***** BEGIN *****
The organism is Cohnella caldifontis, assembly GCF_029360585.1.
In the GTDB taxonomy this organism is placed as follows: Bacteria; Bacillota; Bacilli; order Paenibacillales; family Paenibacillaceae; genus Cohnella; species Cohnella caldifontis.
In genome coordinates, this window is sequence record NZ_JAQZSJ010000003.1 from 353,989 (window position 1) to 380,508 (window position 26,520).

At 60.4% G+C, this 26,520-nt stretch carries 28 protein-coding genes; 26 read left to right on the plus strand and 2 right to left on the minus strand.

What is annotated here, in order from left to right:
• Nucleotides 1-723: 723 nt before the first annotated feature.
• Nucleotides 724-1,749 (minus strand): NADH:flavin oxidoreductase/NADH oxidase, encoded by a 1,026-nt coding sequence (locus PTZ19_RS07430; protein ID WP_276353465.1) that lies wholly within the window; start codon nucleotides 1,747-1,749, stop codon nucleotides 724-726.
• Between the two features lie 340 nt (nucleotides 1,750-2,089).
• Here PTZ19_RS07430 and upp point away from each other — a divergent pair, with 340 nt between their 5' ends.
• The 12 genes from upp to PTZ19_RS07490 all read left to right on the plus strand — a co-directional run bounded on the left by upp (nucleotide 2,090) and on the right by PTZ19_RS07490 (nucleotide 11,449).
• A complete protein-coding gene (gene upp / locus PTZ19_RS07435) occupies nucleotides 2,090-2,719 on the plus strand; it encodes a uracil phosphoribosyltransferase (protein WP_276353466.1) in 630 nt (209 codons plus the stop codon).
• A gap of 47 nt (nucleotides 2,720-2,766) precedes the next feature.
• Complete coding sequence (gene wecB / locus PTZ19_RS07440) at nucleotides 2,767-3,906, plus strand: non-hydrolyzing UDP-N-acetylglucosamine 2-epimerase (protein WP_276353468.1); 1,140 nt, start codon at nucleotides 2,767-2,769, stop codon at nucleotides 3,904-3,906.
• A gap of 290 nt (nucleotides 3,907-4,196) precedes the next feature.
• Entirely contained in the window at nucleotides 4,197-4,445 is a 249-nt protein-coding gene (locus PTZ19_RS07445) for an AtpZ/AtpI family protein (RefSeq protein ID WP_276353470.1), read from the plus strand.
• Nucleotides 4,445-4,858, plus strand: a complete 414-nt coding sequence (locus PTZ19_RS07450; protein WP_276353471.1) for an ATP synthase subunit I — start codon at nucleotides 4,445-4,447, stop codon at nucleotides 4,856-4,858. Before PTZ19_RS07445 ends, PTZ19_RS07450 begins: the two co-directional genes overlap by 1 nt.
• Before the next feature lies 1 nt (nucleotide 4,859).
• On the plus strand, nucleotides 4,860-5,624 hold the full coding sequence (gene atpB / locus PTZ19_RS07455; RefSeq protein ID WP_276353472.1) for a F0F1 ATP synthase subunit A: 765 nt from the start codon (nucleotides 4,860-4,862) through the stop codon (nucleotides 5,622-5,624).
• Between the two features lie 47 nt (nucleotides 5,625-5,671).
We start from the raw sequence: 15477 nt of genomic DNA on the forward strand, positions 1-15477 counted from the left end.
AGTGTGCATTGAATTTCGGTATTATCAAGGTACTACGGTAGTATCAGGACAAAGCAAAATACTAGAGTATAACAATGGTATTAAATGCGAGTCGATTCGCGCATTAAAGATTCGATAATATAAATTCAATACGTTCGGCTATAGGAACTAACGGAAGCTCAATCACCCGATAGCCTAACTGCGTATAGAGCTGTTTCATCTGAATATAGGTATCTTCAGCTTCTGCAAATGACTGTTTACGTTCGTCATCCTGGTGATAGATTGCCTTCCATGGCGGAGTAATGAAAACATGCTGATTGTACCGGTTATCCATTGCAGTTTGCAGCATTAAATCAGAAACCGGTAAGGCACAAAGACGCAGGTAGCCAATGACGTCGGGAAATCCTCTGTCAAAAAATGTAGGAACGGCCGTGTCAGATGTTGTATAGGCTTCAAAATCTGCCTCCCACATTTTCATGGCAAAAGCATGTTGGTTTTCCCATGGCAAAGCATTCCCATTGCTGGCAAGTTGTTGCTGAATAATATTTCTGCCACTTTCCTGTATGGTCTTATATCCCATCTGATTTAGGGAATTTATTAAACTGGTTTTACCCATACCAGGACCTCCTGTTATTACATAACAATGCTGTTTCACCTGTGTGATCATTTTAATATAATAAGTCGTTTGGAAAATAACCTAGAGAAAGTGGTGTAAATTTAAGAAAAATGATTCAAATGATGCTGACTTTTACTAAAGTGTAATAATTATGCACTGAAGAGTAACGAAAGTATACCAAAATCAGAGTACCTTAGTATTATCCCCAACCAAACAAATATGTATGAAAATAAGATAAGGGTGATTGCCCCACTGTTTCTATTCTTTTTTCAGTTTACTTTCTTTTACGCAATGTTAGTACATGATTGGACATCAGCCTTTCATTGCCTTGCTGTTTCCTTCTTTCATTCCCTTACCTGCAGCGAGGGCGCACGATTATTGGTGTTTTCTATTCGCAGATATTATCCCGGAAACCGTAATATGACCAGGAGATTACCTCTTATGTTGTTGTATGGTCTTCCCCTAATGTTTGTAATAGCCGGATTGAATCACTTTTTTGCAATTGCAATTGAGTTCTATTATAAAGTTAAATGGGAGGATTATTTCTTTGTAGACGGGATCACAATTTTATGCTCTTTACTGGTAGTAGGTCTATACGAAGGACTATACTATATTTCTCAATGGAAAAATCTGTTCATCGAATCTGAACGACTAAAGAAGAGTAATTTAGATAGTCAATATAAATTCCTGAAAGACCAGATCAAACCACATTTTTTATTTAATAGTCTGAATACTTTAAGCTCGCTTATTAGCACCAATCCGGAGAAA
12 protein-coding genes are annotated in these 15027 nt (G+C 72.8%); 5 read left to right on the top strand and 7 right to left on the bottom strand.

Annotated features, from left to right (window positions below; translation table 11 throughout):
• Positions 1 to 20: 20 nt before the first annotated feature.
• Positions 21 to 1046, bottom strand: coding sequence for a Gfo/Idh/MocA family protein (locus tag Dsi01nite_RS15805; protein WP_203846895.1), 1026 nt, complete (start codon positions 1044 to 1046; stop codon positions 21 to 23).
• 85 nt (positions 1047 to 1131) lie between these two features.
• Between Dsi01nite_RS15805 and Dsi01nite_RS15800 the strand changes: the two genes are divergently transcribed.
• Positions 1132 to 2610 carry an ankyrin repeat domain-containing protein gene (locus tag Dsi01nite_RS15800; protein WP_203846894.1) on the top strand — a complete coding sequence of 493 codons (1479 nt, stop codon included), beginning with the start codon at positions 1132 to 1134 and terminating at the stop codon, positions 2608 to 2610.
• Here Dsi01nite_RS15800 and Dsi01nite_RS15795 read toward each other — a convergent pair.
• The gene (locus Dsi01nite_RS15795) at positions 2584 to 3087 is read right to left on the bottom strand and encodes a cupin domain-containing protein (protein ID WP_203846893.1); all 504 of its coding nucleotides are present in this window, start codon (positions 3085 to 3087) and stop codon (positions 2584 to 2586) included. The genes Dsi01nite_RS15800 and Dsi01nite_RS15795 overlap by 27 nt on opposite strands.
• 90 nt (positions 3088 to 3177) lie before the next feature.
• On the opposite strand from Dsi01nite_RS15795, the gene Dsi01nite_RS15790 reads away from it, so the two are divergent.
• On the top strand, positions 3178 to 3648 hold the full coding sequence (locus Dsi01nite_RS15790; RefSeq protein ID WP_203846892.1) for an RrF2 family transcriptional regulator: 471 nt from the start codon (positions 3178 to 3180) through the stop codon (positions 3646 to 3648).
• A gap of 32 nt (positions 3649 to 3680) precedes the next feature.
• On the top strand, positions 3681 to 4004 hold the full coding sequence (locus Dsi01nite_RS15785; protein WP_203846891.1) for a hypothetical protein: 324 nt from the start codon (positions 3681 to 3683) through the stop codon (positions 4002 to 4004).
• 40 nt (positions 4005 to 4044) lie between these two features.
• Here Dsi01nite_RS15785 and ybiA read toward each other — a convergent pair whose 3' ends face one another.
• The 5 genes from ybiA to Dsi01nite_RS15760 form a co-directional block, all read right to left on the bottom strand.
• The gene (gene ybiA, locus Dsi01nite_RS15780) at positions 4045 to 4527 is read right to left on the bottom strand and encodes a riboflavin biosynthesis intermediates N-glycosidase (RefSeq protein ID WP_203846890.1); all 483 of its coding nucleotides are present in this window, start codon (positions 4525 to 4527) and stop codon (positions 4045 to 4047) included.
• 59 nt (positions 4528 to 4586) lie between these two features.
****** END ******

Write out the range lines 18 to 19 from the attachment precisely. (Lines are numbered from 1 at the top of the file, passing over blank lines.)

• On the plus strand, nucleotides 4,860-5,624 hold the full coding sequence (gene atpB / locus PTZ19_RS07455; RefSeq protein ID WP_276353472.1) for a F0F1 ATP synthase subunit A: 765 nt from the start codon (nucleotides 4,860-4,862) through the stop codon (nucleotides 5,622-5,624).
• Between the two features lie 47 nt (nucleotides 5,625-5,671).